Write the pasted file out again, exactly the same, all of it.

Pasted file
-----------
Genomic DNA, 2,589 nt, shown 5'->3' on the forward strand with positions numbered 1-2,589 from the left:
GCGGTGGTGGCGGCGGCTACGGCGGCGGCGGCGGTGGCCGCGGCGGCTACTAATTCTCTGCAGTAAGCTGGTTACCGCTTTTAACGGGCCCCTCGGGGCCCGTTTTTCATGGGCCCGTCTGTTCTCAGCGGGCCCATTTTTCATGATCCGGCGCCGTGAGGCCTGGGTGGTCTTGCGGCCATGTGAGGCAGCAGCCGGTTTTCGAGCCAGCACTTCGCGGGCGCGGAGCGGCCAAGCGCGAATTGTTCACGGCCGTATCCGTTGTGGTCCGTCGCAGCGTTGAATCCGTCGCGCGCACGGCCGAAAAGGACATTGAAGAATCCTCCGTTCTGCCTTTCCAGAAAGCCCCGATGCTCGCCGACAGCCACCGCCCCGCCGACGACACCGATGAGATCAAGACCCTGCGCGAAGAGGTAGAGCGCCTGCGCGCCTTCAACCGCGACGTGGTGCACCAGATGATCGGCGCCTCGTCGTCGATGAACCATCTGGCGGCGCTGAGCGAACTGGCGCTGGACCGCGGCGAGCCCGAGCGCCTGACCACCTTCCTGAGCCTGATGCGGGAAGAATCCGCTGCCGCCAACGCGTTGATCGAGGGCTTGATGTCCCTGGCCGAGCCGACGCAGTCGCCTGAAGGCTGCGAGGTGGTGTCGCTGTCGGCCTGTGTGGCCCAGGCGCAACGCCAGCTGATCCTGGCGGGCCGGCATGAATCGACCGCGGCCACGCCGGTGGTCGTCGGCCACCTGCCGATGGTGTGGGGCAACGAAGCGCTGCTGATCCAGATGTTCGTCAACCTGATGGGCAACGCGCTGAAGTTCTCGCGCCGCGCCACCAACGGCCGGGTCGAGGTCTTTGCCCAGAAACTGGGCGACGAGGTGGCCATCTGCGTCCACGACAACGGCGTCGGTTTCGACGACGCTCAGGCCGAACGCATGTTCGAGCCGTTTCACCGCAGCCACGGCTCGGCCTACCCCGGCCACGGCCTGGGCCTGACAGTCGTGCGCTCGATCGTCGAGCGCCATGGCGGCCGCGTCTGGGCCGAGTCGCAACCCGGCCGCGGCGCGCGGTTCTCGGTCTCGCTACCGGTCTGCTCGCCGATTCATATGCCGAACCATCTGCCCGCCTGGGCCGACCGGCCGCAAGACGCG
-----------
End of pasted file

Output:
Genomic DNA, 2,589 nt, shown 5'->3' on the forward strand with positions numbered 1-2,589 from the left:
GCGGTGGTGGCGGCGGCTACGGCGGCGGCGGCGGTGGCCGCGGCGGCTACTAATTCTCTGCAGTAAGCTGGTTACCGCTTTTAACGGGCCCCTCGGGGCCCGTTTTTCATGGGCCCGTCTGTTCTCAGCGGGCCCATTTTTCATGATCCGGCGCCGTGAGGCCTGGGTGGTCTTGCGGCCATGTGAGGCAGCAGCCGGTTTTCGAGCCAGCACTTCGCGGGCGCGGAGCGGCCAAGCGCGAATTGTTCACGGCCGTATCCGTTGTGGTCCGTCGCAGCGTTGAATCCGTCGCGCGCACGGCCGAAAAGGACATTGAAGAATCCTCCGTTCTGCCTTTCCAGAAAGCCCCGATGCTCGCCGACAGCCACCGCCCCGCCGACGACACCGATGAGATCAAGACCCTGCGCGAAGAGGTAGAGCGCCTGCGCGCCTTCAACCGCGACGTGGTGCACCAGATGATCGGCGCCTCGTCGTCGATGAACCATCTGGCGGCGCTGAGCGAACTGGCGCTGGACCGCGGCGAGCCCGAGCGCCTGACCACCTTCCTGAGCCTGATGCGGGAAGAATCCGCTGCCGCCAACGCGTTGATCGAGGGCTTGATGTCCCTGGCCGAGCCGACGCAGTCGCCTGAAGGCTGCGAGGTGGTGTCGCTGTCGGCCTGTGTGGCCCAGGCGCAACGCCAGCTGATCCTGGCGGGCCGGCATGAATCGACCGCGGCCACGCCGGTGGTCGTCGGCCACCTGCCGATGGTGTGGGGCAACGAAGCGCTGCTGATCCAGATGTTCGTCAACCTGATGGGCAACGCGCTGAAGTTCTCGCGCCGCGCCACCAACGGCCGGGTCGAGGTCTTTGCCCAGAAACTGGGCGACGAGGTGGCCATCTGCGTCCACGACAACGGCGTCGGTTTCGACGACGCTCAGGCCGAACGCATGTTCGAGCCGTTTCACCGCAGCCACGGCTCGGCCTACCCCGGCCACGGCCTGGGCCTGACAGTCGTGCGCTCGATCGTCGAGCGCCATGGCGGCCGCGTCTGGGCCGAGTCGCAACCCGGCCGCGGCGCGCGGTTCTCGGTCTCGCTACCGGTCTGCTCGCCGATTCATATGCCGAACCATCTGCCCGCCTGGGCCGACCGGCCGCAAGACGCG